How'd Illinois Prisons Lose $3.4m Of Stuff?
News Analysis — The Illinois Department of Corrections did not fare well in a recent state audit. Among the findings was that the agency could not account for 3,568 pieces of equipment.
Dig into the numbers and property records, and you’ll find a bigger story about the challenges of pursuing efficiency in state government.
When you look at the Department of Corrections’ property database, items that can’t be found are not declared “missing.” Rather, they’re “unlocated.”
Among the unlocated items at the end of the last budget year are an “Exercise Machine, 4 Station, Coronado,” two “Toaster(s), 4-slice,” and a “Heritage Salad Bar W/Sneeze Guard 1 Side.”
Some of the stuff seems clearly outdated and not likely to be of much use — who wants a Compaq computer from 1999, let alone an IBM Wheelwriter 6 typewriter, which first entered state service in 1986?
But there are also several projectors, dozens of radios, and scores of newer computers that might be useful, or at least should be accounted for.
“Property control is important, and your vigilance at that is very telling at your own accountability,” Auditor General Frank Mautino said in an interview. This problem, he added, is not unique to the Department of Corrections — unlocated property is pretty common across state government.
“You find that with a lot of the bigger agencies — Human Services, you’ll find a lot of the same, where you have property that may move between buildings,” Mautino said, adding that just because property can’t be located during an audit, that doesn’t necessarily mean it’s been lost or stolen.
“Now some of those might be that they took this chair and they put it in the other room and nobody changed it over. So it’s not that they’re in all cases missing. Theft is a small part of it, but very rarely,“ Mautino said. “More times than not, it’s (that) they need better training (and) more people doing inventory and tracking.”
Ultimately, better control of state equipment is about making government more efficient, which is an idea both Democrats and Republicans like to talk about.
Gov. J.B. Pritzker, a Democrat, on WTTW-TV’s Chicago Tonight: “The people that I’ve hired in my cabinet are looking within those agencies to find places in which we can bring some cost savings and efficiencies.”
State Rep. Grant Wehrli, a Republican from Naperville: “We need to see our expenses reduced before we can go to the taxpayers and ask for any more money. That’s where the hard work is.”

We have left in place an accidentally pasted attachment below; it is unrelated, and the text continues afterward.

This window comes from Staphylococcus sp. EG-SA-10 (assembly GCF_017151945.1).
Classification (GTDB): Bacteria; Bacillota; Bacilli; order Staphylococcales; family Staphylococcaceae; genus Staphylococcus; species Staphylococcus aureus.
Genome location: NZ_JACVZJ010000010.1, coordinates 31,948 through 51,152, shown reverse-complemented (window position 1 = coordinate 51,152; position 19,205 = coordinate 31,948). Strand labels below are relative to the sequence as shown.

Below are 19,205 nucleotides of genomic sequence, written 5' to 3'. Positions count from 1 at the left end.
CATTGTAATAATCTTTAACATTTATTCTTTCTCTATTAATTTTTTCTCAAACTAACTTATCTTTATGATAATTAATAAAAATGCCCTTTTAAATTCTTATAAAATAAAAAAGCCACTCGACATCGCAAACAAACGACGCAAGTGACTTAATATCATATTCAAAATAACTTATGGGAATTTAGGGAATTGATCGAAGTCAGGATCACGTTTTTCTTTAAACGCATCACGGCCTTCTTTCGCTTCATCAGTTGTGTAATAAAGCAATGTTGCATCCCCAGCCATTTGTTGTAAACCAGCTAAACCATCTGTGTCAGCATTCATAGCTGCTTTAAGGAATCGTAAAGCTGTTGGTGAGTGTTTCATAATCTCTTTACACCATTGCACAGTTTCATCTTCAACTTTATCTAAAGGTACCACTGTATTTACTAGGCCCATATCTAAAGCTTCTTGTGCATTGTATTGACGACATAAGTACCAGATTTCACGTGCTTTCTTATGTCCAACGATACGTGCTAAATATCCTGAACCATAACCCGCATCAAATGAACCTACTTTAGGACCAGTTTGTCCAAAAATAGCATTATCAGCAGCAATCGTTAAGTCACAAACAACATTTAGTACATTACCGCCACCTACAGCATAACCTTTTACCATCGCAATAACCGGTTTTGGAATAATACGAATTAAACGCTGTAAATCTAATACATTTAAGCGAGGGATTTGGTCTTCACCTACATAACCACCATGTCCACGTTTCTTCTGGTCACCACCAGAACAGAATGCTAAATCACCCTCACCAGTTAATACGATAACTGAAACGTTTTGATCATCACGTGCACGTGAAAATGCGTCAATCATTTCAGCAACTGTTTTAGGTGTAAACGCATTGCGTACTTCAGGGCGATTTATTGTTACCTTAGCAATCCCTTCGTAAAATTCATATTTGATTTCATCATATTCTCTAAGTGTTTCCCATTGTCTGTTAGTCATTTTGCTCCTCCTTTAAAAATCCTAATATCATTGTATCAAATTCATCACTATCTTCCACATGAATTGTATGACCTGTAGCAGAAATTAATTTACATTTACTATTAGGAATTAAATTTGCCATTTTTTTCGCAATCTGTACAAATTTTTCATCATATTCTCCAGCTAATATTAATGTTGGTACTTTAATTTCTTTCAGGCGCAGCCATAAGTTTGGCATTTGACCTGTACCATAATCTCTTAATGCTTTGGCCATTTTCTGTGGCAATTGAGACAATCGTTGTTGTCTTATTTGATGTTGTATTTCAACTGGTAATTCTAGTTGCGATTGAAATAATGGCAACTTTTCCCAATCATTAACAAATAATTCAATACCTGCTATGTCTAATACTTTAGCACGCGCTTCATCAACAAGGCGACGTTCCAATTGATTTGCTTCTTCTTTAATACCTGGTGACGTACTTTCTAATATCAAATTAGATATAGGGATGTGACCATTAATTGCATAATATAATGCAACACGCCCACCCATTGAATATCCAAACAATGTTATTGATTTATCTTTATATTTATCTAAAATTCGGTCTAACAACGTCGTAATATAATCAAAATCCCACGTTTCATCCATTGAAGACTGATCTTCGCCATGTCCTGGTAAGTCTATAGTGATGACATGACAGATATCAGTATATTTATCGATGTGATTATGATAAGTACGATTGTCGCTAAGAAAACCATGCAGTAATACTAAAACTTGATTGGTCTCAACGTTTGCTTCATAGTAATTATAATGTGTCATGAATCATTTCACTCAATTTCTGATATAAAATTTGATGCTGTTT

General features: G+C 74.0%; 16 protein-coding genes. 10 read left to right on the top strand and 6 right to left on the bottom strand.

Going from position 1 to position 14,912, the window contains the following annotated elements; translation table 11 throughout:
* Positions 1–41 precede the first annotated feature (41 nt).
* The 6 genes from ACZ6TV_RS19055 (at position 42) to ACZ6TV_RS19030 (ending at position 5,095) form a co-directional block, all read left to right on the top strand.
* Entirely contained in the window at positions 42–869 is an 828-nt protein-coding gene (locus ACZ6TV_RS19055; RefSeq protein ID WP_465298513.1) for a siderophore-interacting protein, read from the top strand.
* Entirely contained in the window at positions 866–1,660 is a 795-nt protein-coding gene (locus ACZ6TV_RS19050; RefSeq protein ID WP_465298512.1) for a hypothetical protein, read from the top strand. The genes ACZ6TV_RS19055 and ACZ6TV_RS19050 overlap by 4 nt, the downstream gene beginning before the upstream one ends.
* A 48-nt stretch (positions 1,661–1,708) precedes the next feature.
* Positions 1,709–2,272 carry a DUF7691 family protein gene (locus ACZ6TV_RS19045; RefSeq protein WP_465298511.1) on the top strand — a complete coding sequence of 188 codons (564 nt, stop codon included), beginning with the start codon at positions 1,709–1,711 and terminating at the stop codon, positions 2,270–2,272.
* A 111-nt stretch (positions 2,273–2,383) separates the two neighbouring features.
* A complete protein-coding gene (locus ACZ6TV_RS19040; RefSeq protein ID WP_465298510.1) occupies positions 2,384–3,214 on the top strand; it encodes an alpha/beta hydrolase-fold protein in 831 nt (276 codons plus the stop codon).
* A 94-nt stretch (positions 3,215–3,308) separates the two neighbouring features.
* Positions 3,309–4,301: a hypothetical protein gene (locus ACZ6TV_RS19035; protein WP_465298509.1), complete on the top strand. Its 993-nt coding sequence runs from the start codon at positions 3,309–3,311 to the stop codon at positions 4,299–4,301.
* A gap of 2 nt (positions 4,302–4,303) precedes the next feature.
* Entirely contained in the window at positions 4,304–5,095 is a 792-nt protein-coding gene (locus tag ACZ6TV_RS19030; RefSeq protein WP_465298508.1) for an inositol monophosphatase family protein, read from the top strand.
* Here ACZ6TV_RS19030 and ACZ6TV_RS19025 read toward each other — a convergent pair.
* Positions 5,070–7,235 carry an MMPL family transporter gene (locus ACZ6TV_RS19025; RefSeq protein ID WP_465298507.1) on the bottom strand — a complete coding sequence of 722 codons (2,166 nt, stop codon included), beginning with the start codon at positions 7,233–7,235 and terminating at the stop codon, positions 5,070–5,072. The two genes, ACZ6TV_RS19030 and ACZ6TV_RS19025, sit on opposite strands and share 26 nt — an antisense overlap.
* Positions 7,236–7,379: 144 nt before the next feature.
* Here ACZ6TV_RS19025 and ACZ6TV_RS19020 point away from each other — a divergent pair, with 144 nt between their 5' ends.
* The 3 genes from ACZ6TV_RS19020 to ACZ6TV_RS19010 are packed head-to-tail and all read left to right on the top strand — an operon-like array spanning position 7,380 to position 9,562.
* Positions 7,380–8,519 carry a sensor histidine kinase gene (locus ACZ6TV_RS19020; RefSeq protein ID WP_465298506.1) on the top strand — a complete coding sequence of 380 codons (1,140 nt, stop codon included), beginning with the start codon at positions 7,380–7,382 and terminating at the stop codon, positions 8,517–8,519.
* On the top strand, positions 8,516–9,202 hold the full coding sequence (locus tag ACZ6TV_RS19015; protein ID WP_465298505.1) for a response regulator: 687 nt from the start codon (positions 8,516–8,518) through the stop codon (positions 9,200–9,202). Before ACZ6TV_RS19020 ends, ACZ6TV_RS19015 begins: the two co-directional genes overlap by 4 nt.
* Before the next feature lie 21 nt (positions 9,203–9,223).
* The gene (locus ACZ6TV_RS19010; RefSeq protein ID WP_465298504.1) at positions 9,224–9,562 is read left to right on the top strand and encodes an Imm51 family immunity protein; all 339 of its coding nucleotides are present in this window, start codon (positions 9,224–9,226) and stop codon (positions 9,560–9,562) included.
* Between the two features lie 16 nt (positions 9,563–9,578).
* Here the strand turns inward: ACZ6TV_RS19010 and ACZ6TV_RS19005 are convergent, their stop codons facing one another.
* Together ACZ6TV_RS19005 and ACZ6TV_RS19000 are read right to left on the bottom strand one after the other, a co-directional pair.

State Rep. Mark Batinick, also a Republican, from Plainfield: “We are very poor at delivering government services.”
When listing what he thinks is wrong with state government, Batinick specifically mentioned property management.
“I have a pillow at my office that is tagged — so we have administrative costs being spent when universities and institutions are begging for procurement reform,” Batinick said.
Getting back to the Department of Corrections’s audit — here we have a state agency that lost (or at least cannot account for) more than 3,500 pieces of equipment worth nearly $3.4 million.
That sounds pretty bad.
But I think it’s worth taking a step back to consider the broader context. That 3,500 pieces of missing equipment is out of a total inventory of 180,000 items — it represents about 2 percent.
Looking at the department’s current-year budget, the equipment is worth just one-quarter of one percent — 25 cents out of every hundred dollars.
Which is not to say its unimportant.
“We should have a system that holds people accountable, and also allows them to do their job correctly," John Baldwin, the director of corrections for nearly four years. (Though not much longer — last week Pritzker named a successor who’s scheduled to take office June 1.)
When Baldwin talks about what it’ll take to fix the problem with inventory management, it doesn’t sound cheap.
“Virtually all the stuff we’re trying to do is paper-and-pencil based,” he said. “We do have a — supposedly — an inventory system that you can put stuff in, but you have to have somebody that has a computer to put the things in.”
Baldwin says in Corrections, people with a computer are in short supply.
“Out of our 13,000 employees, there’s 3,500 who have access to a computer,” he said. “I find that amazing in a negative sense.”
Amazing, perhaps, but potentially expensive to rectify.
And remember, unlocated property may not be a true cost, if the equipment is obsolete and the real issue is paperwork, rather than loss or theft.
But even if we could eliminate that cost, in terms of solving Illinois’ fiscal problems, it would be a teaspoon in a swimming pool.
Illinois Issues is in-depth reporting and analysis that takes you beyond the headlines to provide a deeper understanding of our state. Illinois Issues is produced by NPR Illinois in Springfield.